"Ju Jabbers" is an original feature in which I have random discussions about books, life, movies, and a myriad of other things. It's an open door to what I hope will be a fun and somewhat thought-provoking little corner of the internet.
I started reading A Court of Thorns and Roses the other day and Feyre's actions in the first chapter reminded me of another hunter girl who was the sole provider of her family: Katniss Everdeen. But just as I was about to brush that aside, it kind of hit me that Katniss wasn't the only one that Feyre reminded me of. She was a lot like Penryn Young from Penryn and The End of Days trilogy as well as Cinder from The Lunar Chronicles, Lochan and Maya from Forbidden and several other heroes/heroines. It's not that they're all hunters. It's that they're all "the backbone of their family"—they're all young adult providers that basically take on the role of a parent.
While ACOTAR is technically New Adult, this trend is pretty widespread and not just in YA dystopia or fantasy since I've seen it in YA contemporary as well. It's everywhere and I admired the idea but now that I think about it, why do I like reading about teenagers who have to substitute the role of a parent? Isn't it kind of depressing that they aren't living their teenage years and instead have to become mature ASAP or their household will crumble? So, why the heck do I like reading about morbid things like that?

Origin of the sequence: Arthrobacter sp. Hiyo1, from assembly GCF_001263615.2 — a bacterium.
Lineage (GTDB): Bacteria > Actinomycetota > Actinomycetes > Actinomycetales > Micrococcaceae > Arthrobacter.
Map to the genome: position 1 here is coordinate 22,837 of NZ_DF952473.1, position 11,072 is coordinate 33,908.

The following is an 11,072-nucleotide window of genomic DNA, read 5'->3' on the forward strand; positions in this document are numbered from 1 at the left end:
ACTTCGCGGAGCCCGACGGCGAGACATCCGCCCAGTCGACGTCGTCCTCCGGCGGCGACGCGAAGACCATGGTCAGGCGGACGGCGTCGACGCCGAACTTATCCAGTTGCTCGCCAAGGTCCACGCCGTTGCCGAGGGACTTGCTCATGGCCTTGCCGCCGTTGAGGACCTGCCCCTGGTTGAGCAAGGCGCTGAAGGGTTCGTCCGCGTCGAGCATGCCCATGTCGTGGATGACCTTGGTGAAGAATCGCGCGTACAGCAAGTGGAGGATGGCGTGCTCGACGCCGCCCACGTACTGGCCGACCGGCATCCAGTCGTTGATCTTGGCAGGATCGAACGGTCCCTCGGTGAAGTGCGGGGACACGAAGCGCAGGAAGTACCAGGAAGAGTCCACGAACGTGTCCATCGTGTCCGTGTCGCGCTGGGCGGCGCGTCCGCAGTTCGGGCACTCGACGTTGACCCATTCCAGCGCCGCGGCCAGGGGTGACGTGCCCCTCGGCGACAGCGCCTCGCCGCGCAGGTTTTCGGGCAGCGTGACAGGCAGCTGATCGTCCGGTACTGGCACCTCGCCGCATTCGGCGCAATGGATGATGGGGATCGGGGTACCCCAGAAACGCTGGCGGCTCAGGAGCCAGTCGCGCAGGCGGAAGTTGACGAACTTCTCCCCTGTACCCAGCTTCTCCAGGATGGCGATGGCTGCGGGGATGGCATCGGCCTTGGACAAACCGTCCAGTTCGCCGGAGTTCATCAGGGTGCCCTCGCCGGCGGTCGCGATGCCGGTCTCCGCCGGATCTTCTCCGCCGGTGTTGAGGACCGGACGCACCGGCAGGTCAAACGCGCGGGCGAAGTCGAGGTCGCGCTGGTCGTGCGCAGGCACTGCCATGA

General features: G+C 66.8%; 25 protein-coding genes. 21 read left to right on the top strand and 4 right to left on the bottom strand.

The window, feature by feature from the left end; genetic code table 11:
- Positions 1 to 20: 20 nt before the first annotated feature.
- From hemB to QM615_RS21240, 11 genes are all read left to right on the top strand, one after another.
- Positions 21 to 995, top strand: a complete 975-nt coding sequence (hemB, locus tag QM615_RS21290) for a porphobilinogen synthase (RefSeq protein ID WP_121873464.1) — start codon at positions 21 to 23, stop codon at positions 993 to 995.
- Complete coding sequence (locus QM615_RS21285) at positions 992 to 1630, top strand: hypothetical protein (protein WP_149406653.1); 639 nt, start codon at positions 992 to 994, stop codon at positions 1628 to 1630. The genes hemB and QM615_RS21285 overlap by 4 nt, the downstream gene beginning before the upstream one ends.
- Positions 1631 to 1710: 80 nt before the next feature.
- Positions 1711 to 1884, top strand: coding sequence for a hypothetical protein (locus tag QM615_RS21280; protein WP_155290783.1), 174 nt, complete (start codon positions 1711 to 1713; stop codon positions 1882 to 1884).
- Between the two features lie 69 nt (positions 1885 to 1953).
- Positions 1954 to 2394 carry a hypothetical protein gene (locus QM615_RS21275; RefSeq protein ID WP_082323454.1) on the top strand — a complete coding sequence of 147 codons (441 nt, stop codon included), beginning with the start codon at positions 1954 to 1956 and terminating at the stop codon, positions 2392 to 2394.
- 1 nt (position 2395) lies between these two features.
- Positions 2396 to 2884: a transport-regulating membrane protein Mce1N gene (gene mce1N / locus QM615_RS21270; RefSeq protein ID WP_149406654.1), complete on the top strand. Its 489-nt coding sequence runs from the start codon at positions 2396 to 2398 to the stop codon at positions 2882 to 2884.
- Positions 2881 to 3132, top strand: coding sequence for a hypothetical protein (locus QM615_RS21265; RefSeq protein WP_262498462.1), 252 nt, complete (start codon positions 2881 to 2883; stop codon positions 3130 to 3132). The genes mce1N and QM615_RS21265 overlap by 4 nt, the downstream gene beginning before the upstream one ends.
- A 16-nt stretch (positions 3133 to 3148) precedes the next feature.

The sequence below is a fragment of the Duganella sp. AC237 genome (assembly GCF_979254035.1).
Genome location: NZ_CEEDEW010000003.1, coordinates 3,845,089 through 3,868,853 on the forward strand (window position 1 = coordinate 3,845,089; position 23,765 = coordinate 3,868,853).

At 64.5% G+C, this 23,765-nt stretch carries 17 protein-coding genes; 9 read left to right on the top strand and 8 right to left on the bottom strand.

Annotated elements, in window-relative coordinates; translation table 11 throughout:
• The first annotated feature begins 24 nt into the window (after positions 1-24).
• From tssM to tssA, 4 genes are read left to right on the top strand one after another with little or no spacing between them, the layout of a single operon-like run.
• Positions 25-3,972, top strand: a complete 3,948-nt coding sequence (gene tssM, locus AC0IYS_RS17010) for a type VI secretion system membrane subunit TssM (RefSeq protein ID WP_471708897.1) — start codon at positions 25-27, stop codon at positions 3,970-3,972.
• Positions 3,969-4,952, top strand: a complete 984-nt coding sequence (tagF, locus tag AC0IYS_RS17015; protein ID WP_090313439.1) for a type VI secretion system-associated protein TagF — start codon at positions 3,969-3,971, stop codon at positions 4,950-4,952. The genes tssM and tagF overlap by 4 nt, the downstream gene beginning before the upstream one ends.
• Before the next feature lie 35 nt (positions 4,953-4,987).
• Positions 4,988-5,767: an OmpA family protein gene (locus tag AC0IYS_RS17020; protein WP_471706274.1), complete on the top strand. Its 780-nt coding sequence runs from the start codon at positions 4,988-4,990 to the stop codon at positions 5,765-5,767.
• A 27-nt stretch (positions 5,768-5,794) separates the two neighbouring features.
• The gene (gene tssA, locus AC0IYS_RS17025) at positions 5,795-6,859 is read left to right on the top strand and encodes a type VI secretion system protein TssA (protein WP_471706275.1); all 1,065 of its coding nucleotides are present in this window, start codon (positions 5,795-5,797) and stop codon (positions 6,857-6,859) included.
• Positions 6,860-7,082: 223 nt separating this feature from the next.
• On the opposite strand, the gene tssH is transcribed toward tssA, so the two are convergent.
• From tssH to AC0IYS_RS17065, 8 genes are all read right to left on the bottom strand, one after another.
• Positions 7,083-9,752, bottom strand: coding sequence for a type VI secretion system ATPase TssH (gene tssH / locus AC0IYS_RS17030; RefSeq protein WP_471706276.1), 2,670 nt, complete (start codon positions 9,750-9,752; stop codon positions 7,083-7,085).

In real life, teenagers don't usually have to deal with adulthood until after highschool. Until then, our parents usually handle all the heavy stuff like putting food on the table and dealing with our siblings' problems. But these YA books go totally against that and for some reason, we like it and now I'm wondering why. Do we just like exploring troubled lives? Is it our curiosity about adulthood that makes us want to read about what it'd be like to be in a parental position? Or do we just like reading about teens in positions of power and feeling important and less juvenile? Or are young adults acting like carefree young adults too annoying to read about so we prefer reading about teens who have adapted the mindsets of 30-year-olds? Or is this whole trend just an easy plot device to create motivation for the main character and we're all subconsciously aware of it?
Maybe it's just 2 AM and I'm munching on a strawberry sundae and being a "thinking about life" meme or maybe we all really do have an obsession with protagonists who are defacto parents. What do you think? Have you ever encountered any similar blog posts that discussed this?